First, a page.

Abstract / Description of output
Coevolutionary theory has long predicted that the arms race between plants and herbivores is a major driver of host selection and diversification. At a local scale, plant defenses contribute significantly to the structure of herbivore assemblages and the high alpha diversity of plants in tropical rain forests. However, the general importance of plant defenses in host associations and divergence at regional scales remains unclear. Here, we examine the role of plant defensive traits and phylogeny in the evolution of host range and species divergence in leaf-feeding sawflies of the family Argidae associated with Neotropical trees in the genus Inga throughout the Amazon, the Guiana Shield and Panama. Our analyses show that the phylogenies of both the sawfly herbivores and their Inga hosts are congruent, and that sawflies radiated at approximately the same time, or more recently than their Inga hosts. Analyses controlling for phylogenetic effects show that the evolution of host use in the sawflies associated with Inga is better correlated with Inga chemistry than with Inga phylogeny, suggesting a pattern of delayed host tracking closely tied to host chemistry. Finally, phylogenetic analyses show that sister species of Inga-sawflies are dispersed across the Neotropics, suggesting a role for allopatric divergence and vicariance in Inga diversification. These results are consistent with the idea that host defensive traits play a key role not only in structuring the herbivore assemblages at a single site, but also in the processes shaping host association and species divergence at a regional scale.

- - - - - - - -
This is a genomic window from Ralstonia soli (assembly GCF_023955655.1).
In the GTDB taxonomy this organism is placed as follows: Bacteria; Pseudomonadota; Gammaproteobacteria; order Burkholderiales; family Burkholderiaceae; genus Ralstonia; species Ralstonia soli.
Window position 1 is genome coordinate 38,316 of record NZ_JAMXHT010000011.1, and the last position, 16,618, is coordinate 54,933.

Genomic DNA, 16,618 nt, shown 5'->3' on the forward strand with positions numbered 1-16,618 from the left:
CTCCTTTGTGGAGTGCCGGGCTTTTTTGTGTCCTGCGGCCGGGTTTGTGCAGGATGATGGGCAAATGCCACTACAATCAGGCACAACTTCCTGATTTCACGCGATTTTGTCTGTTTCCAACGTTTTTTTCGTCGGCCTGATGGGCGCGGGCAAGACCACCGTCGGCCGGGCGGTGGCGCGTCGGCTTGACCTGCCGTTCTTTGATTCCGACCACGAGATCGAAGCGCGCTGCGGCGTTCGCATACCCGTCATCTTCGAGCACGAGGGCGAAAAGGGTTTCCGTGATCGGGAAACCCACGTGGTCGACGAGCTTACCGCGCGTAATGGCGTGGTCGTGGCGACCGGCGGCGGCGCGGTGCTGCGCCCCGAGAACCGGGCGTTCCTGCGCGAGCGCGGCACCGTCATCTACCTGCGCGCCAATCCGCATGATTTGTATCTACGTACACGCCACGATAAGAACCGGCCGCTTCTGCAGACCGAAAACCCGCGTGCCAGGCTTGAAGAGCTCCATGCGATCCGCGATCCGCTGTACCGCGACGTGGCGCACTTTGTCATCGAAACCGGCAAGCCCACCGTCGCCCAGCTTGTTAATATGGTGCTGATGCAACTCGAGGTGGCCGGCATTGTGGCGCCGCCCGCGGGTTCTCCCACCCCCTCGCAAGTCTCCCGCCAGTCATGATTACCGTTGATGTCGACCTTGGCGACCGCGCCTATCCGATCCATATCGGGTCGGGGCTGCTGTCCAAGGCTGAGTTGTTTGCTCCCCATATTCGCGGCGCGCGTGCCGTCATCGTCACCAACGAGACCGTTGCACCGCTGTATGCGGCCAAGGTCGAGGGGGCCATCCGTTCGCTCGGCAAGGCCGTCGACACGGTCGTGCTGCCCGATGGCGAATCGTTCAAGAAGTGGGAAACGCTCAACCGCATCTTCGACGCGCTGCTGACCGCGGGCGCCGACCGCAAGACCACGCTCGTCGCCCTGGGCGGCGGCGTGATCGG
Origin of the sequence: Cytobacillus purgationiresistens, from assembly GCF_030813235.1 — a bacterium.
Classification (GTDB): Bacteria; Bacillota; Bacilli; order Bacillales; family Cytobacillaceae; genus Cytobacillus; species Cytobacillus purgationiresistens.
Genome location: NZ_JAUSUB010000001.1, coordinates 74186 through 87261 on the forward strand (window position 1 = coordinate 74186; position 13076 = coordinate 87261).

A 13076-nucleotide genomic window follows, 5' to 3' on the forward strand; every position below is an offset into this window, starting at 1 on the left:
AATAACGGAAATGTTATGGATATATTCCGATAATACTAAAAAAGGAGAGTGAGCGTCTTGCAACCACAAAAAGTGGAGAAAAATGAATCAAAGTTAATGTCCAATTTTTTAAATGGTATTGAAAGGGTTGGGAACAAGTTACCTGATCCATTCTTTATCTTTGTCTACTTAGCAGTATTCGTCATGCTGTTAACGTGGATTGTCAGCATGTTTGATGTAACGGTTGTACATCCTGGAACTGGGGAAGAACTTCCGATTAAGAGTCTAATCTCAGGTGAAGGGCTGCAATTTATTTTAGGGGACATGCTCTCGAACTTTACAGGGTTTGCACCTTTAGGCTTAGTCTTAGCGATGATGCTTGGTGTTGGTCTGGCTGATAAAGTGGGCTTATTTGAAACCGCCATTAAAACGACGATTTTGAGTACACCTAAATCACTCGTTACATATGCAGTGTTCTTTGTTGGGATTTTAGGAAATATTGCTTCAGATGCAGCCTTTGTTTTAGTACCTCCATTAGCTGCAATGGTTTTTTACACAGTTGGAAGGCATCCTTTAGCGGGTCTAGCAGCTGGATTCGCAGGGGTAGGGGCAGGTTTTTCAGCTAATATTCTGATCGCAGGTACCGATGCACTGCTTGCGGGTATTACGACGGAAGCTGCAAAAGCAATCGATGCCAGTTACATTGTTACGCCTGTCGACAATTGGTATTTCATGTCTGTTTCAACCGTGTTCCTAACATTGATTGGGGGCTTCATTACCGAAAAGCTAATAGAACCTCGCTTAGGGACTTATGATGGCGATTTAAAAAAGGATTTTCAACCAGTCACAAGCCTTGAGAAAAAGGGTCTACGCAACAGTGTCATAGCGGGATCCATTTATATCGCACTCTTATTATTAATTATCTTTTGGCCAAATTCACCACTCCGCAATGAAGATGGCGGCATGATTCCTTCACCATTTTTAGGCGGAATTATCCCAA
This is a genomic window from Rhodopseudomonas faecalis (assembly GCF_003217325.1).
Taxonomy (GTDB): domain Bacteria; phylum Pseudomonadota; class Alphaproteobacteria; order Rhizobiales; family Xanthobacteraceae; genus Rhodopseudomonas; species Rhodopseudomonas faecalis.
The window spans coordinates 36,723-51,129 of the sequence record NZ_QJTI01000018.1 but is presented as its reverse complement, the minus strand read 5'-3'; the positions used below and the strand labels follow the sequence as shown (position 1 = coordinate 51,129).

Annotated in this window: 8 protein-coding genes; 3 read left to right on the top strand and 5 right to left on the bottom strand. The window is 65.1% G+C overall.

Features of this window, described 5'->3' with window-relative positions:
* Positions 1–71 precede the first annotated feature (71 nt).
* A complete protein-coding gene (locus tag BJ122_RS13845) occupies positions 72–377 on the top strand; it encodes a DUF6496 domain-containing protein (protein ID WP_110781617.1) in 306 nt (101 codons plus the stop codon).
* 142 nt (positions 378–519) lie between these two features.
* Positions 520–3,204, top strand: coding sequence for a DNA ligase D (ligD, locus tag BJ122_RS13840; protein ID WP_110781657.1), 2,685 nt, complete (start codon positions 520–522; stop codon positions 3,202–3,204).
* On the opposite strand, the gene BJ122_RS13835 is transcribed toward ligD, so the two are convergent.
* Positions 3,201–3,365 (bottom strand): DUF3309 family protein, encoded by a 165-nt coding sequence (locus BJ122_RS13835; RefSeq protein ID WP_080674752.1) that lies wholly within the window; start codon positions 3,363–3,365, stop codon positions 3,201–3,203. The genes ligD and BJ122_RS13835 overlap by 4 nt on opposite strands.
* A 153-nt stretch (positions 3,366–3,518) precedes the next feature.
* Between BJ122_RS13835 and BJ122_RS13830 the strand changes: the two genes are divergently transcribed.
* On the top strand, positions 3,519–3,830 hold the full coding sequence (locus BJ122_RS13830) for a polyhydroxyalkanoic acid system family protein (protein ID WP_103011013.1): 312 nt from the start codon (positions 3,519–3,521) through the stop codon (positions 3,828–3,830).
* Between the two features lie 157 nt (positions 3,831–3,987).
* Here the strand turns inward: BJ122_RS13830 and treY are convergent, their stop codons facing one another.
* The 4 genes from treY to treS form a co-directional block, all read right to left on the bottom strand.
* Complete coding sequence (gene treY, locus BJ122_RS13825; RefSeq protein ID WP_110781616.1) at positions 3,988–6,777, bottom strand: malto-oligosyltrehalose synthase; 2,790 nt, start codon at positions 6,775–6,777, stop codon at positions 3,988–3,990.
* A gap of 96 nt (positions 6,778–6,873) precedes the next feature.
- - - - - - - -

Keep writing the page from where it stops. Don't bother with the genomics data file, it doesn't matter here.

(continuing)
Keywords / Materials (for Non-textual outputs)
- defense traits
- host tracking
- plant–insect interactions
- tropical rain forests